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THE SCHOHARIE by Diane M.  Johnson


by Diane M. Johnson

Pub Date: Oct. 5th, 2017
ISBN: 978-1-5439-0767-4
Publisher: BookBaby

A bridge collapse becomes complicated by an outbreak of Native American sorcery in this debut supernatural thriller.

When a wet spring in upstate New York leads to heavy flooding and the collapse of a bridge over the Schoharie Creek, soccer coach and fireman Aaron Bonner almost drives his pickup into the suddenly gaping chasm on the I-90 thruway. Even more unsettling is the apparition of a Native American warrior in buckskin, war paint, and a braid beckoning Aaron from across the gap. More frightening visions plague Aaron as he does emergency flood work: He sees the warrior, who is invisible to others, scalping the corpse of a drowned motorist and starts hearing the voices of dead people shrieking inside his head. He thinks he is going crazy, as do his girlfriend, Sara Harrigan, and her dad, Ben, a hard-bitten sheriff with a prickly attitude toward him who remembers that Aaron’s half-Iroquois father also exhibited bouts of insane violence before he was killed by police. Things escalate when the warrior manages to cut off Aaron’s toe. The talisman enables the warrior to turn Aaron into a puppet compelled to repeat any act he pantomimes, no matter how horrifying. Johnson creates a believable world of small-town people and first responders with long memories and complex relationships as a setting for eruptions of eeriness. She writes vivid action and flood scenes, filled with “the rush of untamed water, the splatter of the endless downpour, the grunts and shouts of workforce prisoners who heaved sandbags to and fro, and the whining motors of rescue boats fighting a swift current.” In her evocative prose, the novel’s magic feels both realistic and picturesque. (Gathering his powers for a catastrophic strike, the warrior “held out his arms as if presenting the sky with a large and bulky gift,” then “dropped the imaginary package…as if it had gained an obscene amount of weight.”) Aaron’s helpless subjection to a malevolent force that no one else perceives makes for a queasily terrifying read.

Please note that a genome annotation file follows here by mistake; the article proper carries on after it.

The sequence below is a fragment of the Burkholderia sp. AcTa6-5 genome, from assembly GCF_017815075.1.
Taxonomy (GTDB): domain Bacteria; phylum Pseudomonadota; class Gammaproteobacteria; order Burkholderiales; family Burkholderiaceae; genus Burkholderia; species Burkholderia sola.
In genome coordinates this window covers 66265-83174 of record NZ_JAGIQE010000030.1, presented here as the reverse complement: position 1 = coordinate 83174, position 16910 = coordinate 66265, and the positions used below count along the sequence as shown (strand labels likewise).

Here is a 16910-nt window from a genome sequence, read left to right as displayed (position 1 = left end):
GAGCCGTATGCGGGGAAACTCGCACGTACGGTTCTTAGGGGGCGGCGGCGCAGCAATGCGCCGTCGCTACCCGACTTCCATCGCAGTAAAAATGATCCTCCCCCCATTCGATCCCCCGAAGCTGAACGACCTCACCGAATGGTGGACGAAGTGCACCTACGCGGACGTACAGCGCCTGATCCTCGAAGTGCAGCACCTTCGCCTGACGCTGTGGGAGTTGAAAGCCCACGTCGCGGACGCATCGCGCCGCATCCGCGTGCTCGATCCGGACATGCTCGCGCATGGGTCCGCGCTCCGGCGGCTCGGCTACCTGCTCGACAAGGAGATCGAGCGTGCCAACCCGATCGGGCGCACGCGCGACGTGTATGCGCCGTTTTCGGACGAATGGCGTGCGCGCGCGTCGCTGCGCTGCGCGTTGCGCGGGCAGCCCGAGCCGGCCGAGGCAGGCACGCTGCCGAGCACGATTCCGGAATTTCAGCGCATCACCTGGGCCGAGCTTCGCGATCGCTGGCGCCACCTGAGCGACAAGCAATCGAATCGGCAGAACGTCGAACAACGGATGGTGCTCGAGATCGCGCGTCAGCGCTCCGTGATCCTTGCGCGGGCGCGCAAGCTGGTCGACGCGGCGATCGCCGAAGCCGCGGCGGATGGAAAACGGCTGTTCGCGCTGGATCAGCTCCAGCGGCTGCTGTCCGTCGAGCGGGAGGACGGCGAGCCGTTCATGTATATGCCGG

An original and imaginative mix of macabre lore and psychological horror.